Frank Kirchhoff, director of the Institute for Molecular Virology at the University Hospital in Ulm, Germany, also said that the presence of lipid nanoparticles in certain organs "does not mean that spike proteins, let alone freely moving spike proteins, are also present there."
He said on June 11 that "for that to happen… the vaccine would first have to fuse with the cells there, and radioactive labeling alone doesn't show whether that happens."
What Bridle leaves out in his claims is that, according to the EMA summary, the lipid nanoparticles only accumulate for a certain amount of time and then are broken down by the body. Thus, the highest concentration in blood plasma was reached shortly after administration but fell to only one percent 24 hours later.
According to the EMA summary, the dose of mRNA injection used was also not comparable to the vaccine dose given to humans. It was 300 to 1,000 times higher.
This does not mean that these vaccines are not associated with any side effects. Health authorities in Canada, Europe and the United States are carefully monitoring COVID-19 vaccines for adverse reactions. But both the US Centers for Diseases Control and Prevention (CDC) and Health Canada consider the shots safe and effective.
Claim: Harvard study shows spike protein found in vaccinated people's blood
Bridle further claims that a study "found the spike protein in circulation, in the blood of 11 of... 13 health care workers that had received the vaccine," and that it could pose a risk to the health of vaccinated individuals.
David Walt, who worked on the Harvard University study, said that the Canadian professor "is taking our results and completely misinterpreting them."
Walt explained that the goal of the research was to collect scientific data on the circulation of antigens, proteins specific to the SARS-CoV-2 that allow the production of antibodies.
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In the study, parts of spike proteins were found in the blood plasma of 11 vaccinated people and complete spikes in only three, he said.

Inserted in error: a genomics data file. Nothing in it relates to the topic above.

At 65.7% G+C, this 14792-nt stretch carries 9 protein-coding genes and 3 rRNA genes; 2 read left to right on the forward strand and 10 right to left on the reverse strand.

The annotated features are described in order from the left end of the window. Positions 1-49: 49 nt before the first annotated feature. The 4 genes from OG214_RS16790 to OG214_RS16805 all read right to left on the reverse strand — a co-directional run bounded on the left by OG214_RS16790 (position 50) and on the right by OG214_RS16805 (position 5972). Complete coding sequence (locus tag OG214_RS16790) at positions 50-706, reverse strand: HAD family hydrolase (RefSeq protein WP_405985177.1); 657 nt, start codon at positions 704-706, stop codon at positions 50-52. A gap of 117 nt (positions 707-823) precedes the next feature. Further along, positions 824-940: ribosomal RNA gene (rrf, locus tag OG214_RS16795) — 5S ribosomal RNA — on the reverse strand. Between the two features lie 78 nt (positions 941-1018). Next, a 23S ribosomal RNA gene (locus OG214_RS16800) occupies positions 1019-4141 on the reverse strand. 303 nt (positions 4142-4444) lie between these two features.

The study could not explain why this happened, but it found that the concentration of SARS-CoV-2 proteins progressively decreased while the antibody concentration increased. Partial spikes disappeared from the plasma of all vaccinated individuals after 14 days, and complete spikes observed in the three vaccinated workers were detectable only after the first vaccination and disappeared after the second dose.
These results do not mean that the presence of the spike protein is dangerous, according to Walt.
"Bridle is confusing the toxic effects of high concentrations of spike protein in some infected patients with the very low concentrations of spike found in some of our vaccinated study participants," he said.
"Our conclusion was that the vaccine is working as intended," he added.
Ulm University Hospital's Kirchhoff confirmed this, saying: "I doubt that the amounts of free spike protein that could potentially occur after vaccination would be sufficient to cause harmful side effects."
Only very high concentrations of spike protein could cause damage in the body, but this is not the case after vaccination, Christian Münz, professor of viral immunobiology at the University of Zurich in Switzerland, previously told AFP on May 6.
Pfizer's pre-market phase 3 clinical trials administered 43,448 injections, with half of participants getting the vaccine and the other half a placebo. Serious side effects were rare and equally distributed between the vaccine and placebo groups.
During the interview, Bridle makes other claims without mentioning their scientific basis. Some of them have been previously examined by AFP Fact Check.
Bridle claims, without citing sources, that mRNA from vaccines would be transferred from breastfeeding mothers to infants via breast milk, causing bleeding in the gastrointestinal tract.
AFP previously examined (in German) this claim after the death, reported in May 2021 in the United States, of a baby whose mother had been vaccinated. Experts agreed that the mRNA from the vaccines cannot pass into breast milk, especially because spike proteins cannot migrate through the body in large quantities.
Bridle goes on to claim, without citing sources, that the spike proteins can break through the blood-brain barrier and cause neurological damage. AFP also examined this claim (in French) in May.
Daniel Dunia, head of research at the French National Center for Scientific Research (CNRS), said at the time that "the messenger RNA vaccine is injected locally into the muscle and the expression of the spike protein will be restricted to the cells initially targeted to trigger the immune response. The messenger RNA is unstable and will be rapidly degraded."
He added: "Even when a person suffers a serious Covid infection, there is no direct evidence of blood-brain barrier damage directly related to the virus."
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Contacted again on June 14, Dunia confirmed in an email that there is currently no scientific basis for the claim that mRNA vaccines cause neurodegenerative diseases.
AFP Fact Check examined numerous false or misleading claims about the COVID-19 vaccines here.